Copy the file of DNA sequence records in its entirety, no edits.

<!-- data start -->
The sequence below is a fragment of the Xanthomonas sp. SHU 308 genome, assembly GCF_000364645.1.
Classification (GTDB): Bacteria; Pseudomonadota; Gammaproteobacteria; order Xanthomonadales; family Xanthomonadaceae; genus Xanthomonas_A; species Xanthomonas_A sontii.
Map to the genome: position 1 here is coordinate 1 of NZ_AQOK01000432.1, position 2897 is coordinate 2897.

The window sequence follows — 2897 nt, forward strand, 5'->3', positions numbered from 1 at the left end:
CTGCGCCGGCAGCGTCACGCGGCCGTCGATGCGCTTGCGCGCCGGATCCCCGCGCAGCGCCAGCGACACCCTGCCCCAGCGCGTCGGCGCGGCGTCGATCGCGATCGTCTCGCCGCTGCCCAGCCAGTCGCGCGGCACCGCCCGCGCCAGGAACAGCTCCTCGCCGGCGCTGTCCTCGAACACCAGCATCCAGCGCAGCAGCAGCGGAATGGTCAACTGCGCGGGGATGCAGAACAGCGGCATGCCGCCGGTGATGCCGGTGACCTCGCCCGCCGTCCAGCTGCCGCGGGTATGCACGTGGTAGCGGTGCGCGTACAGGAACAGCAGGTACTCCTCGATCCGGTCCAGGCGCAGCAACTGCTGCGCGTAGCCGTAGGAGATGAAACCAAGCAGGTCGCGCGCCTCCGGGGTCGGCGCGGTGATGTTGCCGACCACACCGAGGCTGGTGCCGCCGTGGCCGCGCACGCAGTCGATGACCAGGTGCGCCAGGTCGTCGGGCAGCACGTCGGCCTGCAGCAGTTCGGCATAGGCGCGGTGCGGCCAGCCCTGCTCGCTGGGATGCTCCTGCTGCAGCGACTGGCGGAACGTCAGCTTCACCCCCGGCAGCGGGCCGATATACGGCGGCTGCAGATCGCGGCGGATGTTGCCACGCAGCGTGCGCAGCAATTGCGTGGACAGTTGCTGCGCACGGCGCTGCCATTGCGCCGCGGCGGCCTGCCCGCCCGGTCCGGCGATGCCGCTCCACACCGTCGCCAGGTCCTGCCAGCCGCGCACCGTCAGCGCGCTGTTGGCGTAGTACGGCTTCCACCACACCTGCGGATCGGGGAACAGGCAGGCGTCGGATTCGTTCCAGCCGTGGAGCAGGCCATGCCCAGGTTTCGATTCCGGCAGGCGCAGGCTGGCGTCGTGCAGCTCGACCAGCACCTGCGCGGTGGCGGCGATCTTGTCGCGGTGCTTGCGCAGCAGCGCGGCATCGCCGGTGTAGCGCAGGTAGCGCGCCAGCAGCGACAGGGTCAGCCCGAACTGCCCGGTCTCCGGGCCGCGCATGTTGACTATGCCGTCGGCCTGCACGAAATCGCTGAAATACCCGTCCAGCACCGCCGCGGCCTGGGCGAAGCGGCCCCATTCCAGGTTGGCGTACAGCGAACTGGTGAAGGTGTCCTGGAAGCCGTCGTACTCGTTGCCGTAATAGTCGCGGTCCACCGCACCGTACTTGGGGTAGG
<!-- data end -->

The sequence below is a fragment of the Xanthomonas sp. SHU 308 genome, assembly GCF_000364645.1.
Classification (GTDB): Bacteria; Pseudomonadota; Gammaproteobacteria; order Xanthomonadales; family Xanthomonadaceae; genus Xanthomonas_A; species Xanthomonas_A sontii.
Map to the genome: position 1 here is coordinate 1 of NZ_AQOK01000432.1, position 2897 is coordinate 2897.

The window sequence follows — 2897 nt, forward strand, 5'->3', positions numbered from 1 at the left end:
CTGCGCCGGCAGCGTCACGCGGCCGTCGATGCGCTTGCGCGCCGGATCCCCGCGCAGCGCCAGCGACACCCTGCCCCAGCGCGTCGGCGCGGCGTCGATCGCGATCGTCTCGCCGCTGCCCAGCCAGTCGCGCGGCACCGCCCGCGCCAGGAACAGCTCCTCGCCGGCGCTGTCCTCGAACACCAGCATCCAGCGCAGCAGCAGCGGAATGGTCAACTGCGCGGGGATGCAGAACAGCGGCATGCCGCCGGTGATGCCGGTGACCTCGCCCGCCGTCCAGCTGCCGCGGGTATGCACGTGGTAGCGGTGCGCGTACAGGAACAGCAGGTACTCCTCGATCCGGTCCAGGCGCAGCAACTGCTGCGCGTAGCCGTAGGAGATGAAACCAAGCAGGTCGCGCGCCTCCGGGGTCGGCGCGGTGATGTTGCCGACCACACCGAGGCTGGTGCCGCCGTGGCCGCGCACGCAGTCGATGACCAGGTGCGCCAGGTCGTCGGGCAGCACGTCGGCCTGCAGCAGTTCGGCATAGGCGCGGTGCGGCCAGCCCTGCTCGCTGGGATGCTCCTGCTGCAGCGACTGGCGGAACGTCAGCTTCACCCCCGGCAGCGGGCCGATATACGGCGGCTGCAGATCGCGGCGGATGTTGCCACGCAGCGTGCGCAGCAATTGCGTGGACAGTTGCTGCGCACGGCGCTGCCATTGCGCCGCGGCGGCCTGCCCGCCCGGTCCGGCGATGCCGCTCCACACCGTCGCCAGGTCCTGCCAGCCGCGCACCGTCAGCGCGCTGTTGGCGTAGTACGGCTTCCACCACACCTGCGGATCGGGGAACAGGCAGGCGTCGGATTCGTTCCAGCCGTGGAGCAGGCCATGCCCAGGTTTCGATTCCGGCAGGCGCAGGCTGGCGTCGTGCAGCTCGACCAGCACCTGCGCGGTGGCGGCGATCTTGTCGCGGTGCTTGCGCAGCAGCGCGGCATCGCCGGTGTAGCGCAGGTAGCGCGCCAGCAGCGACAGGGTCAGCCCGAACTGCCCGGTCTCCGGGCCGCGCATGTTGACTATGCCGTCGGCCTGCACGAAATCGCTGAAATACCCGTCCAGCACCGCCGCGGCCTGGGCGAAGCGGCCCCATTCCAGGTTGGCGTACAGCGAACTGGTGAAGGTGTCCTGGAAGCCGTCGTACTCGTTGCCGTAATAGTCGCGGTCCACCGCACCGTACTTGGGGTAGG